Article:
Why a Box?
Parents spend a lot of time meeting with physicians, teachers, psychologists, therapists, and other professionals who help with their child. There are school reports, medical reports, insurance records, assessments, tests results, financial accounting, and documentation that will be needed when those meetings take place. Having a child’s paper work organized in a portable file box means that parents can just pick up the box and go to any meeting and know that they have all the paperwork with them.
Being organized is one way that parents can do their job better. A big part of being organized is being able to find medical, educational, and other records on your child. Being able to produce the paper work when it is relevant at a meeting can often save the parent from having to retrace their steps with proper documentation.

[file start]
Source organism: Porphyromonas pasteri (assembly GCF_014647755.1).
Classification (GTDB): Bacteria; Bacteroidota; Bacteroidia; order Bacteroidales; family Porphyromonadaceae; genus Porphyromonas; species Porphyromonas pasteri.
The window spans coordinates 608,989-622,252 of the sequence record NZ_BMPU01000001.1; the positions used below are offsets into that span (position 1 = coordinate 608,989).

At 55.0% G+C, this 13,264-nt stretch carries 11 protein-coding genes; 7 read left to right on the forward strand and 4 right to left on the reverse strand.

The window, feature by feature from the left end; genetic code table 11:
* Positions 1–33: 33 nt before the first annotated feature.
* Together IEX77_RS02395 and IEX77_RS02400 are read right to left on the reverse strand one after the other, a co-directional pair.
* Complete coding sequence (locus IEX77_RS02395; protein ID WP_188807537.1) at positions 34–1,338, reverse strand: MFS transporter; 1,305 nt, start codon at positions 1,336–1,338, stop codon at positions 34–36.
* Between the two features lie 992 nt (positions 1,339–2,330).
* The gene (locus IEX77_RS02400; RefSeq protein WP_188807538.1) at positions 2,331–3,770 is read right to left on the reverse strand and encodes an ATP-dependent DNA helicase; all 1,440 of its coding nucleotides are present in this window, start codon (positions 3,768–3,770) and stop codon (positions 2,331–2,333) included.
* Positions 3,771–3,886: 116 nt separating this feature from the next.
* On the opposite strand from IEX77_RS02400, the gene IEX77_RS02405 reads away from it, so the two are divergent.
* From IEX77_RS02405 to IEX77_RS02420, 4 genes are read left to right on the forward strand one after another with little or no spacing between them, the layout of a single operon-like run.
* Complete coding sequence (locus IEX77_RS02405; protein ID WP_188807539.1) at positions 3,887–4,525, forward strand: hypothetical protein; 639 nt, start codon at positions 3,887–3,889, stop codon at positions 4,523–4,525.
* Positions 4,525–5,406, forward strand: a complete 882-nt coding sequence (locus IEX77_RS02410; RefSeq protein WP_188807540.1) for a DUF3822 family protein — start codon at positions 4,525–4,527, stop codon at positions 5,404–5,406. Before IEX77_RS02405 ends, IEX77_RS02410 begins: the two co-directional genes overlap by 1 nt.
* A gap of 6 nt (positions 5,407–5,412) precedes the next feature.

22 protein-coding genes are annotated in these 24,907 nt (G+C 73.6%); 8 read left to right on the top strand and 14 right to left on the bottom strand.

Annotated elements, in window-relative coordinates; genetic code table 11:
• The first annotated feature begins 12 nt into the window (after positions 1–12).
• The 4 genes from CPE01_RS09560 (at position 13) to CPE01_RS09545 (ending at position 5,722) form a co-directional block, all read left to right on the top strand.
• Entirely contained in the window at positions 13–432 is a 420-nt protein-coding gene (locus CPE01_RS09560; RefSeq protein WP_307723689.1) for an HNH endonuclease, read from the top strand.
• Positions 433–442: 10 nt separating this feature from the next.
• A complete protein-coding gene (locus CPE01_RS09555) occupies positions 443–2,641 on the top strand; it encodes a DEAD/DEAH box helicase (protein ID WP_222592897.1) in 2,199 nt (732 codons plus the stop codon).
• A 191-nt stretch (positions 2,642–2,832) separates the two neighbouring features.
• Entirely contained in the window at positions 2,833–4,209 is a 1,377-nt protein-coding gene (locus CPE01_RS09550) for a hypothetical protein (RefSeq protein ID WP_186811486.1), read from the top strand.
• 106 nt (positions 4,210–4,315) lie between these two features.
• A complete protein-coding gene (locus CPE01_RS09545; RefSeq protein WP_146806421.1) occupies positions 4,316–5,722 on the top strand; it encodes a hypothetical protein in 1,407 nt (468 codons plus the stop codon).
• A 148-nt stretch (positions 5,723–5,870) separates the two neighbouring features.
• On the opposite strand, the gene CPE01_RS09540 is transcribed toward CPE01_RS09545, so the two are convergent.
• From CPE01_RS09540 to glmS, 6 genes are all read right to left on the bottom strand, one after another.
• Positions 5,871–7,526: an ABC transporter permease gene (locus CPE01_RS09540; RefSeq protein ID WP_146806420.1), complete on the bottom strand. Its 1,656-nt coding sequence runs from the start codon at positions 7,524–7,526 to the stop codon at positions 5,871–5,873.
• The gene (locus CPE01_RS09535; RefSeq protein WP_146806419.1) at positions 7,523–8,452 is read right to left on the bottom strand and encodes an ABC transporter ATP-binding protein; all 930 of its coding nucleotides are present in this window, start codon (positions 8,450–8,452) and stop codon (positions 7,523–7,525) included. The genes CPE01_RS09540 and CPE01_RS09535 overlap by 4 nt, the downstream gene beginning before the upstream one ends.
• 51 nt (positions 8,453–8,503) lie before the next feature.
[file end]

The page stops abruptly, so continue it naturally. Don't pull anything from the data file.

The Information in a Box program supports loving, caring parents by providing them with resources, information, and friendship so that they will have more time to focus their energy on meeting the needs of their child.
So many families are waiting for a a box. Be a “Box Guardian” For $50.00 a year you can be the guardian of one box that will live with a family and help the parents get organized.